The sudden increase in wealth, power and status that comes with being king would, presumably, involve some dietary changes to favor fancier foods as well. Now, scientific analysis of King Richard III’s bones confirmed that the last Plantagenet king of Britain had a taste for more expensive delicacies.

The British Geological Survey with researchers at the University of Leicester conducted forensic analysis of Richard III’s remains, which were found last year under a parking lot in Leicester.

Teeth in the skull said to belong to King Richard III were analyzed along with other bones to determine how his diet changed over his life. (Image source: University of Leicester via British Geological Survey)

Teeth in the skull said to belong to King Richard III were analyzed along with other bones to determine how his diet changed over his life. (Image source: University of Leicester via British Geological Survey)

The team conducted isotope analysis on some of the body’s bone and teeth, learning about the shift in Richard III’s diet from his early life into his kingship.

“The chemistry of Richard III’s teeth and bones reveal changes in his geographical movements, diet and social status throughout his life,” Geochemist Angela Lamb said in a statement.

Richard III’s teeth provided context of what his diet was like in childhood, because they form earlier in life, according to the British Geological Survey. His femur indicated that as a young adult he had an aristocratic diet, while his rib, which the news release stated would be representative of the last two to five years of life, showed the largest change in what he ate.

Visitors examine a replica of the skeleton of King Richard III, created using 3D printing, displayed in the new visitor's centre on the site where his remains were discovered, in Leicester, central England, on July 24, 2014.  The centre tells the story of his rise to power, his death in battle and the discovery of his bones, as well as raising questions on how his disability should be portrayed in theatre and film. Exhibits include a remarkably detailed facial reconstruction, and a replica of Richards skeleton that clearly shows his curved spine, as well as his battle injuries, including the fatal blow. Opening on July 26, 2014, the centre hopes to attract up to 100,000 visitors in it's first year.        (LEON NEAL/AFP/Getty Images)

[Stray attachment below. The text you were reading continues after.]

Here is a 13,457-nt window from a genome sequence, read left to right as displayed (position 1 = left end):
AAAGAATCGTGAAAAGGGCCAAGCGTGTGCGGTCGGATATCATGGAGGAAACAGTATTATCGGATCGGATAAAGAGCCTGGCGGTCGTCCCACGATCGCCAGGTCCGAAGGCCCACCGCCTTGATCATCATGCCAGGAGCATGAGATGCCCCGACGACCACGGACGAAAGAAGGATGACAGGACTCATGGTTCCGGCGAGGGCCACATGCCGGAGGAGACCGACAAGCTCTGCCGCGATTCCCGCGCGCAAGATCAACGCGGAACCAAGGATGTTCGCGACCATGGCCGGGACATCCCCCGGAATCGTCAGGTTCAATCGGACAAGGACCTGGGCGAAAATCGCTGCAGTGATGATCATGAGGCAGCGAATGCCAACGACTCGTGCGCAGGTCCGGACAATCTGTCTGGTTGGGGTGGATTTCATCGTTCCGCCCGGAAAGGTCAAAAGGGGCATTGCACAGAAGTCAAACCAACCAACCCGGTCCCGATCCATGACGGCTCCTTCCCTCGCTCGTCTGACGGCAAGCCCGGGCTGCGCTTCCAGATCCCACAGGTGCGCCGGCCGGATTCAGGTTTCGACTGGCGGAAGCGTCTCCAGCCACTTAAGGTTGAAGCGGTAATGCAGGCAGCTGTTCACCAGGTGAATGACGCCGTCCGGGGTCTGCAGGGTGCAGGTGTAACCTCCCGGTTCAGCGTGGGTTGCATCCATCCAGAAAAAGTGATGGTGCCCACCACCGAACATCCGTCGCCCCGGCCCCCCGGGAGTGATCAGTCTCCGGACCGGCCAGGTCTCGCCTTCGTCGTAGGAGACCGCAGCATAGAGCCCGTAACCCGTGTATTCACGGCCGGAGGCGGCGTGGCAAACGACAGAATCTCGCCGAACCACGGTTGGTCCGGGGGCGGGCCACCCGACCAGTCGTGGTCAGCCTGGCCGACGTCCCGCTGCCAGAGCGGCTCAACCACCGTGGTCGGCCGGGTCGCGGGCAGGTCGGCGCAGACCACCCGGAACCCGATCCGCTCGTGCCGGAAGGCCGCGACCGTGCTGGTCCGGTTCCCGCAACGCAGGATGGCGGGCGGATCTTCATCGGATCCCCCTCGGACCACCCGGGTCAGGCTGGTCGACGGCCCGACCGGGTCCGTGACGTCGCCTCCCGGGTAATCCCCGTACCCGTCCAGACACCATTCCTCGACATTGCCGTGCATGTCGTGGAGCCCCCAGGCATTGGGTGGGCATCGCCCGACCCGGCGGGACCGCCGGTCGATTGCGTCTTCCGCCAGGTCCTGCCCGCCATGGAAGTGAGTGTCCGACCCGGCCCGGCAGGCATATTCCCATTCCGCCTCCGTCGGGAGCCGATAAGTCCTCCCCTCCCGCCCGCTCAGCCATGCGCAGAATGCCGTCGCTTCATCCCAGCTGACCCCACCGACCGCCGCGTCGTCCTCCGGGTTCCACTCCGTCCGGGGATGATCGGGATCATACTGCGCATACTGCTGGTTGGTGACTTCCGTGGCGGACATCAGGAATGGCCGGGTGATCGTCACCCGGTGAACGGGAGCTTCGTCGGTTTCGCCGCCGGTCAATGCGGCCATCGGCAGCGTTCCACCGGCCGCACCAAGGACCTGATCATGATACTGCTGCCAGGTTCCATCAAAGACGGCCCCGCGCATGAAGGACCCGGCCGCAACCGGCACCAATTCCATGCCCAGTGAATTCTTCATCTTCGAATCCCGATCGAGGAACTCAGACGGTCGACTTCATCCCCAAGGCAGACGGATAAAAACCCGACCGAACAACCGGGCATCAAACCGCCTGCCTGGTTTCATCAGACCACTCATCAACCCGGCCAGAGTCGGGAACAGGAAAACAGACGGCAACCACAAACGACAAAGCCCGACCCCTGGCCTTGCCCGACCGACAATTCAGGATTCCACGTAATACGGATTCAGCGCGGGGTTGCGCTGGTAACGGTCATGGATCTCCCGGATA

Visitors examine a replica of the skeleton of King Richard III, created using 3D printing, displayed in the new visitor’s centre on the site where his remains were discovered, in Leicester, central England, on July 24, 2014. The center tells the story of his rise to power, his death in battle and the discovery of his bones, as well as raising questions on how his disability should be portrayed in theatre and film. Exhibits include a remarkably detailed facial reconstruction, and a replica of Richards skeleton that clearly shows his curved spine, as well as his battle injuries, including the fatal blow. (LEON NEAL/AFP/Getty Images)

The rib revealed he enjoyed a diet rich in freshwater fish and birds and also indicated he was drinking more wine.

“The recent discovery of the remains of King Richard III, one of the most controversial characters in British history, provides an opportunity to use scientific methods to assess conflicting historical and literary descriptions of his life,” the study authors wrote in their full analysis published in the Journal of Archaeological Science. “Our data comprise isotope results from different parts of the skeleton in order to reconstruct a life history of his diet, exposure to pollution and geographical movements.

“Most significantly, we demonstrate a substantial shift in his bone isotope values towards the end of his life. As we are dealing with an individual with known provenance and with, in parts, a detailed documentation of his diet and location we can test and extend our interpretations of skeletal isotope analysis,” the authors continued. “The isotope changes evident between Richard’s femur and rib bones, when assessed against historical documentations, suggest a significant increase in feasting and wine consumption in his later years. This is the first example where the intake of wine has been suggested as having an impact on the oxygen isotope composition of an individual and thus has wider implications for isotope-based archaeology.”

Though the skeleton of Richard III is still being examined by scientists, the university announced that he would have a formal reinternment in March 2015 in a tomb at the Leicester Cathedral.

(H/T: PhysOrg via Reddit)